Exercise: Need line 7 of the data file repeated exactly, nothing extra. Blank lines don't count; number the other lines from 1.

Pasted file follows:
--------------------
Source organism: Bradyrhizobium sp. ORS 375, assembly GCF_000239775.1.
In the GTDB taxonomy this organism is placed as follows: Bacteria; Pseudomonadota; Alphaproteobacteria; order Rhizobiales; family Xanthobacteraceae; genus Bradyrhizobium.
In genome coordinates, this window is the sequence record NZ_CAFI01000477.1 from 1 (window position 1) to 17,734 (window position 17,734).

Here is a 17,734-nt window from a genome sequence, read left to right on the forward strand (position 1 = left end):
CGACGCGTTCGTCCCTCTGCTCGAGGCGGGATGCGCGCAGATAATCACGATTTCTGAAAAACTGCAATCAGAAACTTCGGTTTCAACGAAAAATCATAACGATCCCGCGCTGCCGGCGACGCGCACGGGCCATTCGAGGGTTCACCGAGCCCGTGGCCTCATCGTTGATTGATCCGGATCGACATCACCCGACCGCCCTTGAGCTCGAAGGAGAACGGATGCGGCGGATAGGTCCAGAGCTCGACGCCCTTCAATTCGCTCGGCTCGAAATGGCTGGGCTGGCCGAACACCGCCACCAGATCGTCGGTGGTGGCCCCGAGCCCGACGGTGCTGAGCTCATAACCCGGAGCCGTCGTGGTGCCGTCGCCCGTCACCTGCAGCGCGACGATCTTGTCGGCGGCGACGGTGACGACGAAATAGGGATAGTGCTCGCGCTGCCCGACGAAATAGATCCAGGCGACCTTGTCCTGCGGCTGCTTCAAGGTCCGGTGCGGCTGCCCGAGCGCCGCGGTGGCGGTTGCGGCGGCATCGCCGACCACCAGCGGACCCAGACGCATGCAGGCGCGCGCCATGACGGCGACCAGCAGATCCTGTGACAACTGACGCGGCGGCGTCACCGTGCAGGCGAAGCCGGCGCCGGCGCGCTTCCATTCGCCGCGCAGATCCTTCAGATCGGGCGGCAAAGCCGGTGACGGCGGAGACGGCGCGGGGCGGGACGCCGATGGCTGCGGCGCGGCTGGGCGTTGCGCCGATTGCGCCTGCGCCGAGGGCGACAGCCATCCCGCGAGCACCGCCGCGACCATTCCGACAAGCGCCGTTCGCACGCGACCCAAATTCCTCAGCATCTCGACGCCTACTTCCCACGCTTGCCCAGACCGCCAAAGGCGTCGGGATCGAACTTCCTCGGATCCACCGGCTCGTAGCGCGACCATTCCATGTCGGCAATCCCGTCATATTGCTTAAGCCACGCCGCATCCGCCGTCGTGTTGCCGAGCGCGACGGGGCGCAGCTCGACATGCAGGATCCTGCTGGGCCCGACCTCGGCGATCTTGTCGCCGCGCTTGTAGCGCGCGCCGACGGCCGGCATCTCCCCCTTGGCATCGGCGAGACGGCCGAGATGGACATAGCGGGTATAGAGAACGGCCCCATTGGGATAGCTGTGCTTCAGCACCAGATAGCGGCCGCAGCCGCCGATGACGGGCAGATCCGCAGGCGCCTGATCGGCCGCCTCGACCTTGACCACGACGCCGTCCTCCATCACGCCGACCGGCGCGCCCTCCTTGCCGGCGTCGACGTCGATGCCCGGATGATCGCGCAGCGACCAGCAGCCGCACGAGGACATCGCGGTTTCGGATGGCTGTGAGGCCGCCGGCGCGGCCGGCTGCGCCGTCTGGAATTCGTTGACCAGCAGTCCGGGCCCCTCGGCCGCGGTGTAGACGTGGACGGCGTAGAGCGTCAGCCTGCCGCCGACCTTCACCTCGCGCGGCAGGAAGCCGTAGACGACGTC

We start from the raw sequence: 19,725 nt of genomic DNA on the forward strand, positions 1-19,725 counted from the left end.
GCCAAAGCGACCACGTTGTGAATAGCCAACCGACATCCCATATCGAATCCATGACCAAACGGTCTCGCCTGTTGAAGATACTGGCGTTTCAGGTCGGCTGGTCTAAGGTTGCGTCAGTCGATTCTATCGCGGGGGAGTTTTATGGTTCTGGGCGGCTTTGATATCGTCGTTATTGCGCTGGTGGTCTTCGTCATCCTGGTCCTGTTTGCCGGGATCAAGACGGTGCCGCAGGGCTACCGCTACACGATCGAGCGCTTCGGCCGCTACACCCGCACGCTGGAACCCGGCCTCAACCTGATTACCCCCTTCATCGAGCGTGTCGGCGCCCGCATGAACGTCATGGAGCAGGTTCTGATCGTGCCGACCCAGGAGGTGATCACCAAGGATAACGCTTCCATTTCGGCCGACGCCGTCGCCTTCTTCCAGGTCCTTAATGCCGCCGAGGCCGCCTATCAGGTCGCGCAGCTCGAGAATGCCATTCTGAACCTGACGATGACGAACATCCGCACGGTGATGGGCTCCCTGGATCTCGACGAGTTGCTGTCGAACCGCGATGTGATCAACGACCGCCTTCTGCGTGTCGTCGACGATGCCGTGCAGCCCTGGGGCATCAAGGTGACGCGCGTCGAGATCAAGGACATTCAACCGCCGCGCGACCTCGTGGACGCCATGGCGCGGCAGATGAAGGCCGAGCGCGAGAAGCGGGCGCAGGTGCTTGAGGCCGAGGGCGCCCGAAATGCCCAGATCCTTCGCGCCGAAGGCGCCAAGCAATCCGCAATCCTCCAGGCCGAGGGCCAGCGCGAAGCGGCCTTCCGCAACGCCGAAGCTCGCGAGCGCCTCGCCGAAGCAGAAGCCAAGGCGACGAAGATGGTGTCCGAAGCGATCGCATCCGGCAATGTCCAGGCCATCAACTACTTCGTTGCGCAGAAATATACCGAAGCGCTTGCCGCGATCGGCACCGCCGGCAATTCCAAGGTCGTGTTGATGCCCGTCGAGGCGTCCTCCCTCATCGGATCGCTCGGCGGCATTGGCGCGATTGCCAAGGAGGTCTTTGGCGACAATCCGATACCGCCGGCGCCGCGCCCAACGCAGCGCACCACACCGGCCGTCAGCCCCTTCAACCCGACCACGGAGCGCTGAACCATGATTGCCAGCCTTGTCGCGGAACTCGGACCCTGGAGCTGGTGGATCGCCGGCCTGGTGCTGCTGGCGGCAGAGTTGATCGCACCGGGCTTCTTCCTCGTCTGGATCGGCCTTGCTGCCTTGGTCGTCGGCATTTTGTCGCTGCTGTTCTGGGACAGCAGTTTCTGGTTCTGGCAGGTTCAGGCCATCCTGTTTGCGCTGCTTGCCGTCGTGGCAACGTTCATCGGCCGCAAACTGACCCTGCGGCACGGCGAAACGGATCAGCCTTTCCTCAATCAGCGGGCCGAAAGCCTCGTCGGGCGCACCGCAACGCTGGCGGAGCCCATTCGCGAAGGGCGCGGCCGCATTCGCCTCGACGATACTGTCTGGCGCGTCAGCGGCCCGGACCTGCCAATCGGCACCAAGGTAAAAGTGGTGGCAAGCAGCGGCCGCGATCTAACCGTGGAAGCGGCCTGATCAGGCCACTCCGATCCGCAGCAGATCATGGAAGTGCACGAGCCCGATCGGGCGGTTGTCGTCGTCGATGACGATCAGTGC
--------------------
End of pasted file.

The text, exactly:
GCCAAAGCGACCACGTTGTGAATAGCCAACCGACATCCCATATCGAATCCATGACCAAACGGTCTCGCCTGTTGAAGATACTGGCGTTTCAGGTCGGCTGGTCTAAGGTTGCGTCAGTCGATTCTATCGCGGGGGAGTTTTATGGTTCTGGGCGGCTTTGATATCGTCGTTATTGCGCTGGTGGTCTTCGTCATCCTGGTCCTGTTTGCCGGGATCAAGACGGTGCCGCAGGGCTACCGCTACACGATCGAGCGCTTCGGCCGCTACACCCGCACGCTGGAACCCGGCCTCAACCTGATTACCCCCTTCATCGAGCGTGTCGGCGCCCGCATGAACGTCATGGAGCAGGTTCTGATCGTGCCGACCCAGGAGGTGATCACCAAGGATAACGCTTCCATTTCGGCCGACGCCGTCGCCTTCTTCCAGGTCCTTAATGCCGCCGAGGCCGCCTATCAGGTCGCGCAGCTCGAGAATGCCATTCTGAACCTGACGATGACGAACATCCGCACGGTGATGGGCTCCCTGGATCTCGACGAGTTGCTGTCGAACCGCGATGTGATCAACGACCGCCTTCTGCGTGTCGTCGACGATGCCGTGCAGCCCTGGGGCATCAAGGTGACGCGCGTCGAGATCAAGGACATTCAACCGCCGCGCGACCTCGTGGACGCCATGGCGCGGCAGATGAAGGCCGAGCGCGAGAAGCGGGCGCAGGTGCTTGAGGCCGAGGGCGCCCGAAATGCCCAGATCCTTCGCGCCGAAGGCGCCAAGCAATCCGCAATCCTCCAGGCCGAGGGCCAGCGCGAAGCGGCCTTCCGCAACGCCGAAGCTCGCGAGCGCCTCGCCGAAGCAGAAGCCAAGGCGACGAAGATGGTGTCCGAAGCGATCGCATCCGGCAATGTCCAGGCCATCAACTACTTCGTTGCGCAGAAATATACCGAAGCGCTTGCCGCGATCGGCACCGCCGGCAATTCCAAGGTCGTGTTGATGCCCGTCGAGGCGTCCTCCCTCATCGGATCGCTCGGCGGCATTGGCGCGATTGCCAAGGAGGTCTTTGGCGACAATCCGATACCGCCGGCGCCGCGCCCAACGCAGCGCACCACACCGGCCGTCAGCCCCTTCAACCCGACCACGGAGCGCTGAACCATGATTGCCAGCCTTGTCGCGGAACTCGGACCCTGGAGCTGGTGGATCGCCGGCCTGGTGCTGCTGGCGGCAGAGTTGATCGCACCGGGCTTCTTCCTCGTCTGGATCGGCCTTGCTGCCTTGGTCGTCGGCATTTTGTCGCTGCTGTTCTGGGACAGCAGTTTCTGGTTCTGGCAGGTTCAGGCCATCCTGTTTGCGCTGCTTGCCGTCGTGGCAACGTTCATCGGCCGCAAACTGACCCTGCGGCACGGCGAAACGGATCAGCCTTTCCTCAATCAGCGGGCCGAAAGCCTCGTCGGGCGCACCGCAACGCTGGCGGAGCCCATTCGCGAAGGGCGCGGCCGCATTCGCCTCGACGATACTGTCTGGCGCGTCAGCGGCCCGGACCTGCCAATCGGCACCAAGGTAAAAGTGGTGGCAAGCAGCGGCCGCGATCTAACCGTGGAAGCGGCCTGATCAGGCCACTCCGATCCGCAGCAGATCATGGAAGTGCACGAGCCCGATCGGGCGGTTGTCGTCGTCGATGACGATCAGTGC